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Old 10-19-2006, 12:03 AM   #1
Registered: Sep 2004
Distribution: Debian Testing / Unstable
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Does the kernel cache directory info? ('find' command runs quicker after first use)

I've noticed during testing of bash scripts which use the 'find' command that after the first usage of all subsequent uses are much faster and I don't hear the disk arm moving about (I've got a noisy old
machine). This is a good thing. Is it due to filesystem and/or kernel
caching of the disk contents in RAM? If so, which file(s) might I see
the caching code in? (I've got the kernel source for 2.6.8).

Thanks in advance! :-D
Old 10-19-2006, 12:27 PM   #2
Registered: Apr 2005
Location: chained to my console.
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whilst i'm not sure where the code itself is kept, yes, linux keeps *lots* cached.

use top to look at your ram usage stats, it shows how much of your ram is used as cache (i have a gig of ram, right now i'm using about 300 megs for the stuff i am running and using about 700megs as cache). your hard-drive will also have a few megabytes of cache built in. linux is awesome at using your free ram as cache, its a *very* cool thing, i tend to hammer my drives with various databases and the read cache makes things happen so much quicker. its also very good at releasing cache, so whilst my system is using 700megs of ram as cache, if i need it to run my software, it just releases it to whatever needs it.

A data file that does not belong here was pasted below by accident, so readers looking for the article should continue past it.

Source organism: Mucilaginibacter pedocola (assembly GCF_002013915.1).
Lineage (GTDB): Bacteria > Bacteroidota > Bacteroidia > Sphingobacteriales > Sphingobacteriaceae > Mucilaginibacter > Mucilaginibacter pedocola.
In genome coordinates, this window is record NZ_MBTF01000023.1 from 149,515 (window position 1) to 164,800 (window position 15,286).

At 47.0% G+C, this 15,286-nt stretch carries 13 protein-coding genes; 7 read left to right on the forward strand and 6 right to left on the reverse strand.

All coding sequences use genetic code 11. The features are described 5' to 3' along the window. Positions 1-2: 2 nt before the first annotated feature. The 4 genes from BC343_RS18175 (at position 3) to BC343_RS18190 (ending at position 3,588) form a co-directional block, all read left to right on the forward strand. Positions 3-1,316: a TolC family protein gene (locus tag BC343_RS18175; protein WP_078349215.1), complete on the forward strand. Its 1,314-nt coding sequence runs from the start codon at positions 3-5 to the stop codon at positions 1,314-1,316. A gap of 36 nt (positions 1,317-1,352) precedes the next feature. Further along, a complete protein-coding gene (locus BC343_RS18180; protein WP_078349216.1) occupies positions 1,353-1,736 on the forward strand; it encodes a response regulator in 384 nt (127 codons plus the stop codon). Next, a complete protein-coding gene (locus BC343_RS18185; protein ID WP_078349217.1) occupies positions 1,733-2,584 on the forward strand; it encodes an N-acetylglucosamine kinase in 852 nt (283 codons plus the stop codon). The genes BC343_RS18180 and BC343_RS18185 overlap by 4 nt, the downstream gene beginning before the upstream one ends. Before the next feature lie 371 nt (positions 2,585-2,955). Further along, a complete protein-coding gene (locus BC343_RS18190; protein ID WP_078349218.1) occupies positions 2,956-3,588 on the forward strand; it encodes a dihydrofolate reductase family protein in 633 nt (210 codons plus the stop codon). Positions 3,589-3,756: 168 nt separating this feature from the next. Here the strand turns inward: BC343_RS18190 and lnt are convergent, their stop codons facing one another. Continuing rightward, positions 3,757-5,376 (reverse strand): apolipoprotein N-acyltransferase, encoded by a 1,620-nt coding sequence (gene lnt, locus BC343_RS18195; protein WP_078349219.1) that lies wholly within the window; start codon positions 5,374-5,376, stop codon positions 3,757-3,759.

Old 10-26-2006, 12:31 AM   #3
Registered: Sep 2004
Distribution: Debian Testing / Unstable
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Thanks for the reply! Good way to see the effects of the disk cache in action is to
do a recursive grep for 'cache' in the kernel source, starting in subdirectory 'fs' (filesystem): grep -r cache * | less. I hear the disk chugging for about 5 seconds then look at the results. Then I issue the same command and it takes about 1 second!

Likely suspects ( :-P ) for maintaining the disk cache are:

/fs/bio.c (block I/O?)

There are others, including the modules in /fs/ext3. Yes, good stuff indeed!


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